Dear Dr. Roach: My 20-year-old son is intelligent, handsome and popular. However, he has just confided in me that he has contracted herpes. He and I are devastated, since we understand that he will have it forever. I'm worried about the effects on his self-esteem. He wants to be truthful with women, so he feels most of his relationships are over. He feels a future with marriage and children is now out of the question.
He takes college classes, has a successful music business and does not do drugs or drink alcohol.
Please explain what he is up against, and advise. - T.F.
Answer: Genital herpes simplex, HSV-2, is extremely common - about 1 adult in 6 in the U.S., 1 in 11 in Canada, has HSV-2. Only about 20 percent of them know they have it.
He is absolutely right, and should be commended for his decision to be truthful with potential partners. Condoms can reduce the risk of transmission. Medications like valacyclovir can reduce outbreaks. And although some women may lose interest in him once they know, I am convinced that there will be someone more concerned with who he is than with what he has.
Self-esteem is always an issue when one gets a new medical condition. Having family to talk to is very important - it's much harder alone.
Dear Dr. Roach: I am 67 years old, and the iron in my blood is 500. I am told 300 is normal. The doctor said that giving blood at the blood bank will lower it, perhaps every eight weeks. I also was told by my doctor it could damage my organs, such as my heart. How treatable is my condition? I am worried. - A.M.
Answer: It sounds like you are being diagnosed with primary hemochromatosis. This is a genetic condition in which the body constantly absorbs too much iron. Iron overload damages the heart and the liver, among other organs. Men and women get the disease at the same rate, but men are diagnosed more frequently, because the iron that women lose in their monthly periods tends to protect them. However, I received a letter from a reader with experience of women with advanced disease diagnosed at an early age. There can be a lot of variability in the disease. If you do have hemochromatosis, your family members - siblings, children - should be tested as well.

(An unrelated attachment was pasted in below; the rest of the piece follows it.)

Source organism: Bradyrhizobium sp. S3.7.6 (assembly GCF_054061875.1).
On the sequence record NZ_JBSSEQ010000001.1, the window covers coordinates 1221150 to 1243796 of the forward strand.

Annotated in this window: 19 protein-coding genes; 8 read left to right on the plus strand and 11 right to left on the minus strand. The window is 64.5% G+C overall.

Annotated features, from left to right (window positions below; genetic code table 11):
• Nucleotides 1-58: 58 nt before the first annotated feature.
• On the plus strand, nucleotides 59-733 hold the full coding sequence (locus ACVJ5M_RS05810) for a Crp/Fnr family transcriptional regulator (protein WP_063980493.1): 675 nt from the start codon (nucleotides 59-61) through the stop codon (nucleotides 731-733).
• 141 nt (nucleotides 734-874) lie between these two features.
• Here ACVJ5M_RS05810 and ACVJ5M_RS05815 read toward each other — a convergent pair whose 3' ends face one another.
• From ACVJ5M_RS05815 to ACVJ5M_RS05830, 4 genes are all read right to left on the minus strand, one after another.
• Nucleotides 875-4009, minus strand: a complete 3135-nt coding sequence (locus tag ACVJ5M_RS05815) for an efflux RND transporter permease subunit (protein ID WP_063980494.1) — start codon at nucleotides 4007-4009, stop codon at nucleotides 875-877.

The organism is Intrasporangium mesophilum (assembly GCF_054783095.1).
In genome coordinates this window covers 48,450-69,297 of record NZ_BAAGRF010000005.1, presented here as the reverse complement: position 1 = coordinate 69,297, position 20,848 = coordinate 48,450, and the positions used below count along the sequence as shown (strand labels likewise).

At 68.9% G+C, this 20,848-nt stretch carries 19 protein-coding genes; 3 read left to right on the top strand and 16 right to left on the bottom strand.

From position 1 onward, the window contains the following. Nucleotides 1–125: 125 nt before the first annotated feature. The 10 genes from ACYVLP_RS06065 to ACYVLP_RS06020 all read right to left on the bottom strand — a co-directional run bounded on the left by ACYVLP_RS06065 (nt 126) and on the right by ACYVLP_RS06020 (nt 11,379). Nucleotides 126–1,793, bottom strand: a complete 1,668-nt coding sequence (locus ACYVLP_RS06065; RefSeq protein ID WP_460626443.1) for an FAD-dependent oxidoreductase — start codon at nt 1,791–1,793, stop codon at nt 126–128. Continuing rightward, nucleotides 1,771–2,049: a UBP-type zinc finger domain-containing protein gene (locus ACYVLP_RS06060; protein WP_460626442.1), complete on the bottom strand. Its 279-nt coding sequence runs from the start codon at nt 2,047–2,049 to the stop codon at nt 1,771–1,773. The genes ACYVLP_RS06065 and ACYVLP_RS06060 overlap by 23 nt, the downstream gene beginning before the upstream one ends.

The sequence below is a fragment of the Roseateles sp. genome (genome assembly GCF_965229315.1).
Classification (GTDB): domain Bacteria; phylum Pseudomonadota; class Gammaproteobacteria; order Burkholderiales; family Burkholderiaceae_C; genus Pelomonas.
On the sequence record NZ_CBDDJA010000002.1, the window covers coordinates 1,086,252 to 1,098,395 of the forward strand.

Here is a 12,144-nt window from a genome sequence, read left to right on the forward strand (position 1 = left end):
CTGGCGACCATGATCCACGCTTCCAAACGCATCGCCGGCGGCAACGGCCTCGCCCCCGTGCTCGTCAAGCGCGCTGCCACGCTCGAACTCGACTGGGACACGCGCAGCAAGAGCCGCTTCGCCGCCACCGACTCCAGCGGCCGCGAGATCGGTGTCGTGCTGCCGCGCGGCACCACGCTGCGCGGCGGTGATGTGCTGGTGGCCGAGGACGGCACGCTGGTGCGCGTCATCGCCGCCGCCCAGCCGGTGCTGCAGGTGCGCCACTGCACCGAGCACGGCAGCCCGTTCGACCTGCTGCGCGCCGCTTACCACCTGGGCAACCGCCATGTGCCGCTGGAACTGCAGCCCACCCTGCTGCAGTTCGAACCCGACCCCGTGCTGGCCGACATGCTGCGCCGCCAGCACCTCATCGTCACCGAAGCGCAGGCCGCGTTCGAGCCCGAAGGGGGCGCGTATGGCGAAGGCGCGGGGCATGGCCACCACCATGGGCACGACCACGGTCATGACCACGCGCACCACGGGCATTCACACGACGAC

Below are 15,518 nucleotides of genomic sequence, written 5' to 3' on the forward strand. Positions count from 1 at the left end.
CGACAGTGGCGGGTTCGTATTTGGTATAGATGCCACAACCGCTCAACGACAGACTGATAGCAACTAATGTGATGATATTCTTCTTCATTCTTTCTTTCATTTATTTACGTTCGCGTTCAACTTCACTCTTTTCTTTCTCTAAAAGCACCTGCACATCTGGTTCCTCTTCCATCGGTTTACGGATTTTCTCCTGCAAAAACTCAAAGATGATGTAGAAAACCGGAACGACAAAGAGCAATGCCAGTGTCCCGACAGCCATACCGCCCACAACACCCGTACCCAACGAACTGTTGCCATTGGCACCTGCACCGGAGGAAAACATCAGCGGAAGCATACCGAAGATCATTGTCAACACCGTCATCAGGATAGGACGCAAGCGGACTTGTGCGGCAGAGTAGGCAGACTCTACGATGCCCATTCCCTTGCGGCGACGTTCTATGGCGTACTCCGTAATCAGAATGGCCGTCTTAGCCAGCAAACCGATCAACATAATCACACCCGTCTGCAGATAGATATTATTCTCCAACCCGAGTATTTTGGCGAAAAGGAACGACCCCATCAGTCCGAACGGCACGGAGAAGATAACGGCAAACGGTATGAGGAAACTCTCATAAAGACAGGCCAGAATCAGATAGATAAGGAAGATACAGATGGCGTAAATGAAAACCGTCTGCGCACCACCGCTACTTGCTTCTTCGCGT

The first step is to be sure of the diagnosis. Other iron studies from the blood support it, and there is a genetic test as well. Bone marrow biopsy still is occasionally done to be sure. Treatment is also straightforward - you are right that giving blood removes the iron from the system, but at the beginning it may need to be much, much more frequent than every eight weeks. The first patient I had with this condition needed 52 blood donations to get his iron level down to normal. Hematologists, gastroenterologists or internists may all be experts in this field.
The Iron Disorders Institute has a helpful website at www.irondisorders.org.